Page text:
In its Green Deal, the European Commission has introduced a renovation wave of public and private buildings. It aims to create the necessary conditions to modernise the buildings sector in light of technological improvements, scale up renovations, and reap the significant saving potential of the building sector.
In further elaborating the regulatory framework, the following key principles need to be kept in mind:
- Renovation of buildings is part of a larger challenge for the construction sector which also needs to play a central role in developing the necessary infrastructure that will improve the quality of citizens' life while bringing benefits to the economy and the society;
- The renovation agenda needs to be integrated in an urban agenda where long-term planning looks at how residential and non-residential buildings fit into tomorrow’s urban landscape;
- Building renovation is not limited to energy efficiency, it should include a focus on material efficiency and the circular economy
- In the same context, the Energy Performance in Buildings Directive (EPBD) and the Energy Efficiency Directive (EED) are part of a larger regulatory framework where all initiatives announced in the Green Deal such as the Sustainable Product policy, Green Public Procurement need to be developed with an eye for consistency and coordination of definitions and concepts;
- Throughout that regulatory framework, attention for a cross-material life cycle assessment at the level of the building should be one of the key policy drivers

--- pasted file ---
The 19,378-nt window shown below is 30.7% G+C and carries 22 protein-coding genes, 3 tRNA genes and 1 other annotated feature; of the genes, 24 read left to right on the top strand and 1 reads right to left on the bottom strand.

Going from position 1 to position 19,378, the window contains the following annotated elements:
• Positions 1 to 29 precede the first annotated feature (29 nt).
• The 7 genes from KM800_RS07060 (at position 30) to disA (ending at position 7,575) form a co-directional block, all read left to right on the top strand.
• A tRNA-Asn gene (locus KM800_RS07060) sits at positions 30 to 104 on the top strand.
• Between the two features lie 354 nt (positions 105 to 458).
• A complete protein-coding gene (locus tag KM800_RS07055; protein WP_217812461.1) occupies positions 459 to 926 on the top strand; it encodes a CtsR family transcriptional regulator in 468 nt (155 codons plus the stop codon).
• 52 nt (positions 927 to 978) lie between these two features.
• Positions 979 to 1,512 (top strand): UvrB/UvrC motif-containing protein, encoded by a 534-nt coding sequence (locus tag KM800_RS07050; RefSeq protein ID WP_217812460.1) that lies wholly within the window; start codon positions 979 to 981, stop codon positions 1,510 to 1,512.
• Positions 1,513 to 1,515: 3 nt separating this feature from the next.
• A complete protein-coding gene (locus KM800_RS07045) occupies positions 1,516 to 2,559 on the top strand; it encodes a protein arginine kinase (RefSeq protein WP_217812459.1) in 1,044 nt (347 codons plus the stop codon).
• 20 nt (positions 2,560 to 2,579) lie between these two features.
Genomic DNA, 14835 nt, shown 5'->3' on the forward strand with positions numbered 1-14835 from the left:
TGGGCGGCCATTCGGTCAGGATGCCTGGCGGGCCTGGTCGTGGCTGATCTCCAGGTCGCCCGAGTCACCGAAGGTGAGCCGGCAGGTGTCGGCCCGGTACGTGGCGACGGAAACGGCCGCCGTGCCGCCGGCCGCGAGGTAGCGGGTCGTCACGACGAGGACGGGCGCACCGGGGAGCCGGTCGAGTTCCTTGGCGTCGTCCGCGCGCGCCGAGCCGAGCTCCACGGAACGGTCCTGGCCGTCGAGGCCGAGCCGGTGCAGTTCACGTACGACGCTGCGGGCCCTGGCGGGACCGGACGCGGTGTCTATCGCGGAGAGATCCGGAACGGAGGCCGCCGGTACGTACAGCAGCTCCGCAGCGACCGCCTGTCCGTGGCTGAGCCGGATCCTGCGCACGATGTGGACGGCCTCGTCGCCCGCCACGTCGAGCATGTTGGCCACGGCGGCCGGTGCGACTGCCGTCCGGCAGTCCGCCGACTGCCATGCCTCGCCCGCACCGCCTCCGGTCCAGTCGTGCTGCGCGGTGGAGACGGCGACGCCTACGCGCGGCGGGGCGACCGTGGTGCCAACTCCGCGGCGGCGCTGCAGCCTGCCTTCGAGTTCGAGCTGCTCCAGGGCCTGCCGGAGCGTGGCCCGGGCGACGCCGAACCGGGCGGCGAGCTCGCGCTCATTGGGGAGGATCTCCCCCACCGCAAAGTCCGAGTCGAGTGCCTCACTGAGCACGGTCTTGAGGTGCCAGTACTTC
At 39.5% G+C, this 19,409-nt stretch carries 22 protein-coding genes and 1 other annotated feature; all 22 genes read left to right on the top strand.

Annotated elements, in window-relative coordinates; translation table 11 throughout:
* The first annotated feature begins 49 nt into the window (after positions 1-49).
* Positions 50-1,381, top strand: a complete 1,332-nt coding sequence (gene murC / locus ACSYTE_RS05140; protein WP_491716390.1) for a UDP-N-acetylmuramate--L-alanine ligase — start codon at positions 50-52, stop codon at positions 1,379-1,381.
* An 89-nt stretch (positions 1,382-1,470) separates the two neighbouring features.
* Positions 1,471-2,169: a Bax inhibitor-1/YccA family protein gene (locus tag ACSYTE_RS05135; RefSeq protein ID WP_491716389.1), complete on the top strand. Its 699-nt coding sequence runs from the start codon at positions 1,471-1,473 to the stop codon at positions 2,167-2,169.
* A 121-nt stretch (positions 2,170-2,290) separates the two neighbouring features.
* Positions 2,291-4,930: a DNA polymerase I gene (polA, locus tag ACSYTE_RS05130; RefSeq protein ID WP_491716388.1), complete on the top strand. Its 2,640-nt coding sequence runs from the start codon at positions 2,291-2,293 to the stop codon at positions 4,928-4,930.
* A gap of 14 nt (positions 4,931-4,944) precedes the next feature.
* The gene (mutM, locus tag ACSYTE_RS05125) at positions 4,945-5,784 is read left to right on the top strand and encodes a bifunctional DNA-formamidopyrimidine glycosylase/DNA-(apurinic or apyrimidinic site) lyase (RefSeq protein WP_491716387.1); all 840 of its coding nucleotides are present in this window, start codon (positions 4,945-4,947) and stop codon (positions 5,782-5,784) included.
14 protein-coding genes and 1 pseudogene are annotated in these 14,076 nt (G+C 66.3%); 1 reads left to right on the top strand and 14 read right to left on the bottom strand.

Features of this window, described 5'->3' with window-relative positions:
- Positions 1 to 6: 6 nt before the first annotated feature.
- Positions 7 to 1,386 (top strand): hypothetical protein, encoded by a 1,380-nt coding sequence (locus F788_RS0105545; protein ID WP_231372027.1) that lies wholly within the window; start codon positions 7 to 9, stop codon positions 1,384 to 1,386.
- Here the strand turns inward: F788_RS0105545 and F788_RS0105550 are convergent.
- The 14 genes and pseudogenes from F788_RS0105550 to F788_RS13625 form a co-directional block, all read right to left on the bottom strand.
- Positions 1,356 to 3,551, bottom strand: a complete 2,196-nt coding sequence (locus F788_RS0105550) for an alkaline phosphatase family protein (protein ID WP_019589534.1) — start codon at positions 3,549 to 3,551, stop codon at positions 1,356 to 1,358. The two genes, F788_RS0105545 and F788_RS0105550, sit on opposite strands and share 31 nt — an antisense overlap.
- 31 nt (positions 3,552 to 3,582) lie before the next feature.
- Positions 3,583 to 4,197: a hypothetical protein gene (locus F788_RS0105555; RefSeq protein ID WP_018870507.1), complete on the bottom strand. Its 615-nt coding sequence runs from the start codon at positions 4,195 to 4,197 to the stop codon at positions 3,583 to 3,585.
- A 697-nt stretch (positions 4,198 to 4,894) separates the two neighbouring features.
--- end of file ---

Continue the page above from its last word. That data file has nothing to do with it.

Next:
- A renovation wave should focus on deep renovation and also consider rebuild. Worst performing buildings neither offer flexibility for new functional/social needs with simple renovation, nor will significantly increase the building life expectancy or have a strong impact on energy efficiency, CO2 reduction, or resilience (seismic risk, structural performance, material degradation). Applying the current knowledge and techniques to new buildings would deliver energy efficiency and longer life span, and incorporate a circular approach, based on durability, flexibility for future adaptation, and due consideration of reuse and recycling an element.
A renovation wave in the residential housing market requires financing mechanisms and fiscal incentives; sizeable energy efficiency gains can, in most cases, only be achieved through a deep renovation, especially for a building stock that, for a majority, still predates 1980; in practice, however, households will need to temporarily move out of their houses and heavily invest; close cooperation with the financial sector and a detailed mapping of the needs need to be part of the renovation wave initiative.